Download The Hen Who Dreamed She Could Fly PDF

TitleThe Hen Who Dreamed She Could Fly
Author
LanguageEnglish
File Size2.5 MB
Total Pages79
Table of Contents
                            About the Author, Translator, and Illustrator
Title Page
Copyright
Contents
I REFUSE TO LAY ANOTHER EGG!
FLYING THE COOP
INTO THE BARN
THE EGG IN THE BRIAR PATCH
A FAREWELL AND A GREETING
A DISGRACE TO THE COMB
CERTAINLY A DUCK
JOINING THE BRACE
TRAVELERS FROM ANOTHER WORLD
THE BONE-WEARY, ONE-EYED HUNTER
ALOFT LIKE A FEATHER
                        
Document Text Contents
Page 2

More Advance Praise for
THE HEN WHO DREAMED SHE COULD FLY

“Everything wonderful about the world is contained in this small gem of a novel, which brims with dream-
fulfilling adventures and the longing that underlies love.”

—Kyung-sook Shin, author of the bestseller

“ breaks down the boundaries between the animal and the human and
takes us on the intensely personal journey of a lonely hen whose simple, fierce desires guide her to
surprising places. This entertaining and plaintive tale is South Korea’s for youth and adults
alike.”

—Krys Lee, author of

“An adroit allegory about life . . . in the vein of classics like and
. . . A subtle morality tale that will appeal to readers of all ages.”



“[A] simply told but absorbing fable . . . Spare but evocative line drawings . . . add to the subtle charm.”


Page 40

S



prout marched confidently toward the barnyard with her fuzzy light brown
baby in tow. Straggler’s suggestion that she leave the nest once the egg

hatched hadn’t been a flippant comment. He was protecting her baby from the
weasel. She had to take Baby to safety before the weasel’s stomach—currently
full on her mallard friend—grew empty again. The dog, who had been dozing in
the midday heat, was the first to spot Sprout. “Look who’s here!” he barked. The
rooster’s hen ran over from the stone wall, where she had been digging. Six
yellow chicks tagged along. The chicks had immaculate yellow fur without a
single light brown tuft. “Who is that?” the hen asked, frowning. She clucked for
the rooster to come out. The rooster, not a fan of the strong sun, took his sweet
time.

Sprout stopped under the shade of the acacia tree and waited for Baby to
catch up. He was traveling too far too soon after being born. He tripped and fell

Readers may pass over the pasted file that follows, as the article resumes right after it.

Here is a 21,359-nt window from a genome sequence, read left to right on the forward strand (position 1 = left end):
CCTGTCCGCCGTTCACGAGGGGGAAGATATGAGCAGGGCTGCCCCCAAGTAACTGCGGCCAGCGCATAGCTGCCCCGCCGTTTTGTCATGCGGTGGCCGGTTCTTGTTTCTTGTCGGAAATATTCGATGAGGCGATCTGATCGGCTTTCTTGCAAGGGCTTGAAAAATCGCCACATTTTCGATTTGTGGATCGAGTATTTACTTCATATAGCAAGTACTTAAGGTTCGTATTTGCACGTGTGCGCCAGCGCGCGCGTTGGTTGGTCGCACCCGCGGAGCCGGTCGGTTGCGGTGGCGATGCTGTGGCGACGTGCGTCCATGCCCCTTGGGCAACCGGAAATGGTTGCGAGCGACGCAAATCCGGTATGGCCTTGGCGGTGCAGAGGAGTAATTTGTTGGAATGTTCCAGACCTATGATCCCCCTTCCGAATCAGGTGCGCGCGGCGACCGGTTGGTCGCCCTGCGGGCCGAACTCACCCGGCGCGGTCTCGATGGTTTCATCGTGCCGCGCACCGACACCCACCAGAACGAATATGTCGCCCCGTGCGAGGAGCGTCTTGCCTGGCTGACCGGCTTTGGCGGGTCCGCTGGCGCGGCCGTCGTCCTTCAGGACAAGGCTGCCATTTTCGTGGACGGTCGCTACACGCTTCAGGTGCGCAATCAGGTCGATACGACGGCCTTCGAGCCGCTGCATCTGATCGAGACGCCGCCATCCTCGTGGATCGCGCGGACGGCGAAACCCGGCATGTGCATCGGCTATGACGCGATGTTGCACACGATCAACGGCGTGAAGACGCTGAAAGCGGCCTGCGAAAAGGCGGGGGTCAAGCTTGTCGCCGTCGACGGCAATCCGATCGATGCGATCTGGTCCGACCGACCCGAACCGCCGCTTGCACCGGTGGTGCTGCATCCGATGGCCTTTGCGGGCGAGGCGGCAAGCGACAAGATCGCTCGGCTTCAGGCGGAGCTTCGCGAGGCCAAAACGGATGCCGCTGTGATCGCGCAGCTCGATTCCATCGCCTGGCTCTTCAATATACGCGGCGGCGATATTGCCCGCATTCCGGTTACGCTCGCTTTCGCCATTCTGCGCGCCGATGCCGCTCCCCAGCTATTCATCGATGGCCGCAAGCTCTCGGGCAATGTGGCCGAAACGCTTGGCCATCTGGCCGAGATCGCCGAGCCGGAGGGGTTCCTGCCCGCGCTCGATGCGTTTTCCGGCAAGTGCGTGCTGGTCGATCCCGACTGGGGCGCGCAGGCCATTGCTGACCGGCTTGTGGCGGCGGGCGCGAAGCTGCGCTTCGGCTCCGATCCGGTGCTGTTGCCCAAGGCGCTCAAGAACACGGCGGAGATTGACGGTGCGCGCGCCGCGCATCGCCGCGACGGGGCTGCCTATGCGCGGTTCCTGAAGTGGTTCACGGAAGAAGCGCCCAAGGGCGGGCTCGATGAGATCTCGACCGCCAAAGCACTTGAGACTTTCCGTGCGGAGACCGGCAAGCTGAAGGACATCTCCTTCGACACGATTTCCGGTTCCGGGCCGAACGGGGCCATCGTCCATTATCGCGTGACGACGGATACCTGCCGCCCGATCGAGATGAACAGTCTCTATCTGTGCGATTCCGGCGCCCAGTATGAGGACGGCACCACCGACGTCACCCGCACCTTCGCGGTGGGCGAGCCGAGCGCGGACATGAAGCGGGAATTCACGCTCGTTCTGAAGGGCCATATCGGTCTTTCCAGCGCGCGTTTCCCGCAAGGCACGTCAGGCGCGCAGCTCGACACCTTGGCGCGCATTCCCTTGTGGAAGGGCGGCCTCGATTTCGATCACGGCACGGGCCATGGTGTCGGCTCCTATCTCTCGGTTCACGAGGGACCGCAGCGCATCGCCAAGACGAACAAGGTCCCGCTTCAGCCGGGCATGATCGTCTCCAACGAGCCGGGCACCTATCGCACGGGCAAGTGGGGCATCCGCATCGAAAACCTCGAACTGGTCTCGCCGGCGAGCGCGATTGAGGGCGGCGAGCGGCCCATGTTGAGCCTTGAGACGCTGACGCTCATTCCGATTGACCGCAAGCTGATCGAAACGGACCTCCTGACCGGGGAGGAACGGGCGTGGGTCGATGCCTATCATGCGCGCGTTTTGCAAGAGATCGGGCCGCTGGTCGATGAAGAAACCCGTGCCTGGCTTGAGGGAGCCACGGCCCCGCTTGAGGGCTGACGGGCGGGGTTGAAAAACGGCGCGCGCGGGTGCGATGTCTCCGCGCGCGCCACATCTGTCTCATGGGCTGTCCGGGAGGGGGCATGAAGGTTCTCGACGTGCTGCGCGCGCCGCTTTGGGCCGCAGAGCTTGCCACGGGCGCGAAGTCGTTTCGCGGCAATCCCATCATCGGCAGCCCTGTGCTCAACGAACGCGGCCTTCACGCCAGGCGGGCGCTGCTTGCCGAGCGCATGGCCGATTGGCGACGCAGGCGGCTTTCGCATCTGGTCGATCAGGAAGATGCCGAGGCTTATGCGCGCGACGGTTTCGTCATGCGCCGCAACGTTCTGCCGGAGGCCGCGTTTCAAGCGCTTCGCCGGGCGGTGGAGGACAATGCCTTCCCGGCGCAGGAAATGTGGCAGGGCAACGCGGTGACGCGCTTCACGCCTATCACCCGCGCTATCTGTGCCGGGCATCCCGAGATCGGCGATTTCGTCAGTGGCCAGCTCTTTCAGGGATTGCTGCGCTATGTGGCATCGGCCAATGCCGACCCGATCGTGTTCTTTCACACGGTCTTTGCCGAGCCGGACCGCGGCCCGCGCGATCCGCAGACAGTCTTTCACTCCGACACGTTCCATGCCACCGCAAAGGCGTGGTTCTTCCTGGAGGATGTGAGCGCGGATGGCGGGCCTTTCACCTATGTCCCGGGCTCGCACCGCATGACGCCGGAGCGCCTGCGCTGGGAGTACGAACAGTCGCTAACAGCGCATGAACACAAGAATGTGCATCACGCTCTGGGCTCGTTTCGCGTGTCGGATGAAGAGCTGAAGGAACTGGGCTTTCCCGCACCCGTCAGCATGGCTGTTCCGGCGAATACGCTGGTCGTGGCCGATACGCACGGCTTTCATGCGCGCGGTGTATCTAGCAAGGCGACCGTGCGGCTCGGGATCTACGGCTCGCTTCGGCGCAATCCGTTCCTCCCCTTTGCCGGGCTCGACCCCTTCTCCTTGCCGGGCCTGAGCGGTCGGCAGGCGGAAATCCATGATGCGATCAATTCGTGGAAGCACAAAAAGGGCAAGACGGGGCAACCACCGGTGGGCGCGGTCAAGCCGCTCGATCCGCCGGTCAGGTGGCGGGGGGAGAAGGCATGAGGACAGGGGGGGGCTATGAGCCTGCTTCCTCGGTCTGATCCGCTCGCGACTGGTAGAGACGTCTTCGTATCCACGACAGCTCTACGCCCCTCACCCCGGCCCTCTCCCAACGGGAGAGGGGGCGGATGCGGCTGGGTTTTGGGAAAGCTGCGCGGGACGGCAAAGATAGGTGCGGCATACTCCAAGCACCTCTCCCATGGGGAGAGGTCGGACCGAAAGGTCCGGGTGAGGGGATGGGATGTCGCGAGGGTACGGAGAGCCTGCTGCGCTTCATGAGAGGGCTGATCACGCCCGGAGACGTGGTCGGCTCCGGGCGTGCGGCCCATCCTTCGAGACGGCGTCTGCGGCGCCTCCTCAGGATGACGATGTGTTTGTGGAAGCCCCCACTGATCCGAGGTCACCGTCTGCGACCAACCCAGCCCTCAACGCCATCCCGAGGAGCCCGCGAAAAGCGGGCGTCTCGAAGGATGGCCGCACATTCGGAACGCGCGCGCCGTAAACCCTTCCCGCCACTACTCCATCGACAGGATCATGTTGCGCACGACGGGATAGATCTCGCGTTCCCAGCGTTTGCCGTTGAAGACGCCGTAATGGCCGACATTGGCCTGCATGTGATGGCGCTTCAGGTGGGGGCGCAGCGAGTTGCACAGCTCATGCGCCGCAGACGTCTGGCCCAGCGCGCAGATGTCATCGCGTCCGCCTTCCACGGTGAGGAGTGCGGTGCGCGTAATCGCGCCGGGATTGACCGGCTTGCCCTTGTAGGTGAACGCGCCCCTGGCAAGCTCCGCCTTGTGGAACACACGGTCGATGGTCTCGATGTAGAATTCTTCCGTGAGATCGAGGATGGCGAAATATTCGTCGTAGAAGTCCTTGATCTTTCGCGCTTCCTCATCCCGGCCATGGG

several times on the way, but he managed to make it to the yard with tottering
steps. The dog sniffed at Baby and circled him, setting Sprout on edge. The hen
clucked, and the chicks kept up a steady chatter of cheeps. Then the hen groused,
“How could she possibly hatch an egg? It doesn’t make any sense.”

The chicks, who were learning to talk, rang out after her in chorus, “How
could she possibly hatch an egg? It doesn’t make any sense!”

“Shush! You don’t have to learn that.”
“Shush! You don’t have to learn that.”
“My goodness, I can’t say anything.”
The chicks began, “My goodness,” when the hen quickly said, “It’s tasty

snack time!” and ran toward the compost pile.
“It’s tasty snack time!” The six chicks ran after her.
Sprout watched the chicks with a smile. They were very cute. Their yellow

fur was especially pretty. Having never seen a chick up close, Sprout assumed
her baby’s light brown fur would turn yellow in time. She settled under the

Page 78

Sprout was suffocating. She had imagined it would hurt, but now all she felt
was bone-deep relief. You got me, finally. Everything turned black. She’d
experienced this once before in the fields. When she’d heard the white duck
scream. Everything had turned black, and then, very gradually, as now, she’d
sensed a reddish hue. Then everything slowly became brighter.

Sprout opened her eyes. The sky was a blinding blue. She felt transparent and
buoyant. And then, like a feather, she was aloft. Gliding through the air with her
large, beautiful wings, Sprout looked down at everything below—the reservoir
and the fields in a snowstorm, and the weasel limping away, a scrawny hen
dangling from her jaws.

Page 79

http://penguin.com/welcome?CMP=OTC-PEBL

Similer Documents